particularly in the foreign establishment. we have interests around the world. we have an interest in staying engaged around the world, an interest in setting up trip wires so other countries are hesitant to attack a nato member or attack japan or south korea. that, in and of itself, is part of the leadership role. i think he views it differently. he views it more as a development deal. >> david, i know that when you are writing down what a politician says, the most important thing is to elucidate that quote from them and get it right and put it out in the right context. i have to ask you to think about the way this is going to resonate. i know there are concerns today about whether or not donald trump is elected president having said what he said about nato and about russia just as a presidential nominee, having said what he said to you on the subject that itself may have an
impact emboldening srussia, giving russia a permission slip that if they want to be more aggressive, if they want to be more expansionist that the united states is shifting into a part of our own history, our own politics where they may essentially be allowed to do that. do you, as a reporter, sense that may be true? >> rachel, it may be and it predates mr. trump emerging as the candidate here tonight. there were concerns all through the obama administration, the red line debate whether president obama would follow through on his threat to take significant action against syria if it used chemical weapons, that the u.s. was pulling back some. i think you've seen vladimir putin push the envelope with the bomber runs going along the european coast, increased submarine activity. and i think in each one of those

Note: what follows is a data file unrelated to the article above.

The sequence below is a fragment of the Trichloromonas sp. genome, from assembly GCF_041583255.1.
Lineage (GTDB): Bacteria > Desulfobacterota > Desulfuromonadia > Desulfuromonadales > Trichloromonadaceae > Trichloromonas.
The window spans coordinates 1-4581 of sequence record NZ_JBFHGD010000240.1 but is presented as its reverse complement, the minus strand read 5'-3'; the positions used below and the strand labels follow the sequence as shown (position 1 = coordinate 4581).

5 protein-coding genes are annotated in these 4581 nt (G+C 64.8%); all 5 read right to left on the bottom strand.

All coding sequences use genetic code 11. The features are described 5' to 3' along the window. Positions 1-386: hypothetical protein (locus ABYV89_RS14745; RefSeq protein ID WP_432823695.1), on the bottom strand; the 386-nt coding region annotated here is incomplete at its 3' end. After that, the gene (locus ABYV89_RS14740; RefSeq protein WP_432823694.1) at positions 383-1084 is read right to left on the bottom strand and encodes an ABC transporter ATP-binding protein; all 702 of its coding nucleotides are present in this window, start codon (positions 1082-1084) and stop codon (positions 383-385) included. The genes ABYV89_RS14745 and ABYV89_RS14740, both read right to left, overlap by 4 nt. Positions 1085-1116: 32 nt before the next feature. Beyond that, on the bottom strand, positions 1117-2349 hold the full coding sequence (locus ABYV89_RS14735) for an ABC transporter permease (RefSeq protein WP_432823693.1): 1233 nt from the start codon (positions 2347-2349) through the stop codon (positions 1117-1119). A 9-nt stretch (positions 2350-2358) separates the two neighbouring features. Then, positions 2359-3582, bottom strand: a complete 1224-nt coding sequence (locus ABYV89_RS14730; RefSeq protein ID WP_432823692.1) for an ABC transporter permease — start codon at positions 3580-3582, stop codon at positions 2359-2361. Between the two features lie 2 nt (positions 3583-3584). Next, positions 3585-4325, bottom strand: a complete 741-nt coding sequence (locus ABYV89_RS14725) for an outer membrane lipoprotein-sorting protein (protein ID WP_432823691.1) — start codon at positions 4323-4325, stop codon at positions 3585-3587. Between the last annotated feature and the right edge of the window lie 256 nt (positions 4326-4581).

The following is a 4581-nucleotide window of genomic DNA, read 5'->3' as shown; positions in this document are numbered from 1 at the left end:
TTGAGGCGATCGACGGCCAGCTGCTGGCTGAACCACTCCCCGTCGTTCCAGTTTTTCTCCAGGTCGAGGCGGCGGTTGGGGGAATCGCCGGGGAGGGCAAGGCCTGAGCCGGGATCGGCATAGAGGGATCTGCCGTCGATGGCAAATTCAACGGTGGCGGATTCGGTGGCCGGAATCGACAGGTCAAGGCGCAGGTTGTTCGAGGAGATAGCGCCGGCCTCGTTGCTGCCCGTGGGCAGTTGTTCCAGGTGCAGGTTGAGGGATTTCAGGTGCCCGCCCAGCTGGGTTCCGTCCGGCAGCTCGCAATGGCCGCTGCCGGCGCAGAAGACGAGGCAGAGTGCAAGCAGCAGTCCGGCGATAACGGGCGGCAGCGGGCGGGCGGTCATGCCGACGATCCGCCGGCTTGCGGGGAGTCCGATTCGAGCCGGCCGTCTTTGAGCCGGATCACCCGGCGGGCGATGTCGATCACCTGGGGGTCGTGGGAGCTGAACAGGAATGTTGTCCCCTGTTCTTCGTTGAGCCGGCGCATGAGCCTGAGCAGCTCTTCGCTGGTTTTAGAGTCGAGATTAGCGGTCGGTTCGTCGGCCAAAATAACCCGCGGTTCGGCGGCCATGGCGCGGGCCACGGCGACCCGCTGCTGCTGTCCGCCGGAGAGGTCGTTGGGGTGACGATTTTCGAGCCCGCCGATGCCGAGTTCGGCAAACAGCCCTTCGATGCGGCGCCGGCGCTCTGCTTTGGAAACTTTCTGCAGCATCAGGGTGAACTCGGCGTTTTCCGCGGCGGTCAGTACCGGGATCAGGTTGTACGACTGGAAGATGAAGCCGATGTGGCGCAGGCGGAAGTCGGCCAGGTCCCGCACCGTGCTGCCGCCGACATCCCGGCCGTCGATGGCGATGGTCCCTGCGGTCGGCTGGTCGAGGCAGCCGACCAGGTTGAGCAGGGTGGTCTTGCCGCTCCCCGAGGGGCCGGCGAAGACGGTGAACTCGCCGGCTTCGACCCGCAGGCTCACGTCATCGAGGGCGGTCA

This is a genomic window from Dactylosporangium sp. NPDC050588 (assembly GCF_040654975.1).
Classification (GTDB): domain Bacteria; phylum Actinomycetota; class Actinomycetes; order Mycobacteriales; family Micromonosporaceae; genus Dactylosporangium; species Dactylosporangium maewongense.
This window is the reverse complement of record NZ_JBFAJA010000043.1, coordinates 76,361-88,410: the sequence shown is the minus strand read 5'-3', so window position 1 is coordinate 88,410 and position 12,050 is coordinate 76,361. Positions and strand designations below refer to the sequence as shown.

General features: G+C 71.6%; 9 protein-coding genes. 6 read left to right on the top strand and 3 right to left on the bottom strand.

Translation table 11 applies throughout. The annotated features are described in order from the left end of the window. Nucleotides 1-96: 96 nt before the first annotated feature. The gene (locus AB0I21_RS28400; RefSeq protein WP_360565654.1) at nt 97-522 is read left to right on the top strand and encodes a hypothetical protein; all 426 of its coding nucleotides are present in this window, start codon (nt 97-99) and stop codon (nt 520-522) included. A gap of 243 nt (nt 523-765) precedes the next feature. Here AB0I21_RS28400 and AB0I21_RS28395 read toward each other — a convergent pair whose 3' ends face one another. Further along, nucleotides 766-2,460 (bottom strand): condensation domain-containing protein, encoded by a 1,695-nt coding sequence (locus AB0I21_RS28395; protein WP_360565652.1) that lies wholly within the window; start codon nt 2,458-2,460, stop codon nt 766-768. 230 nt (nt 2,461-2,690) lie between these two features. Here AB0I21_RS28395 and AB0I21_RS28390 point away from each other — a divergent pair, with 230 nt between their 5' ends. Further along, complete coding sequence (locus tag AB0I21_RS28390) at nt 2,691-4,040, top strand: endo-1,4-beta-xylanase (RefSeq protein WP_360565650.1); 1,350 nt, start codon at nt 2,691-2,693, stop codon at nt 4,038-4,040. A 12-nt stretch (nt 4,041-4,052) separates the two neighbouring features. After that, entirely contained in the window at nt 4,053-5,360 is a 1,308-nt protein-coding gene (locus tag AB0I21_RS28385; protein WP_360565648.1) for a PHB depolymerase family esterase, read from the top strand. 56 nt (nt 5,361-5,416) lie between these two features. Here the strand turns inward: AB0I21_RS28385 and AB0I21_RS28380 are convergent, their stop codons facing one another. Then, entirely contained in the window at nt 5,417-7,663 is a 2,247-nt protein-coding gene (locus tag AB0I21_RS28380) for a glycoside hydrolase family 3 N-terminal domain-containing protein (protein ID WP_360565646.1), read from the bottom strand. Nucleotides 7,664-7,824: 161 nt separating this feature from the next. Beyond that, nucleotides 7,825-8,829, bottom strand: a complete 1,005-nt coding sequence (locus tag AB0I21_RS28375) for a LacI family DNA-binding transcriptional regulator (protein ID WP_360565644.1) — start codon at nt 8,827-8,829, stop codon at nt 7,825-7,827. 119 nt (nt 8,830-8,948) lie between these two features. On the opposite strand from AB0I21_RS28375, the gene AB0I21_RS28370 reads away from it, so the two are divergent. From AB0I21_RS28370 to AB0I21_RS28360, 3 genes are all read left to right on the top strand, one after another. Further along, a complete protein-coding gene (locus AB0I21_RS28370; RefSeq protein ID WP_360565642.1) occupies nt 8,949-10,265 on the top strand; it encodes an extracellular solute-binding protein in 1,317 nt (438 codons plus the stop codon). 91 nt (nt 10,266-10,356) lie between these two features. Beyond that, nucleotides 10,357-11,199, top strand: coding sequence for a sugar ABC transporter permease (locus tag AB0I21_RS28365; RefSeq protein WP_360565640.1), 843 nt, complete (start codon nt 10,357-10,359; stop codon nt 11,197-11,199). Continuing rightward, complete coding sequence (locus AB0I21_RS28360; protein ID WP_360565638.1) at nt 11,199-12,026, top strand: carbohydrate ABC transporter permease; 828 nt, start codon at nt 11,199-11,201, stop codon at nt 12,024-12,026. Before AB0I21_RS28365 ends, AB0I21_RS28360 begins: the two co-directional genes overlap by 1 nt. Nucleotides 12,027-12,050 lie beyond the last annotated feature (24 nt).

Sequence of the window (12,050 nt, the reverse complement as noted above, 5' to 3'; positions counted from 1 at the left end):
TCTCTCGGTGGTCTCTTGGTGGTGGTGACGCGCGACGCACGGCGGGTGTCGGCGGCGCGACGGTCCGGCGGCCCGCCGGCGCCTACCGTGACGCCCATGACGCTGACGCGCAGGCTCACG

he wants to see what the american reaction is. sib certificate another great example. a major cyber attack against ukraine that took out some of the electric power grid back in december and i think they were testing to see if there was a reaction. there wasn't much of one. when you have rhetoric like this it can have effects. i think you can argue mr. putin was testing before trump came along and he'll test after. >> david sang er of "the new yok times," author of this most recent interview with donald trump that had a phenomenal political impact. thank you for being with us. >> thank you. >> toward the end of the transcript david and maggie asked the question what do you think people will take away from this convention? what are you hoping? donald trump answers, the fact that i'm really well liked. >> he also, you know, we were talking about optimism, the importance of an optimistic view, steve schmidt was mentioning this, the other thing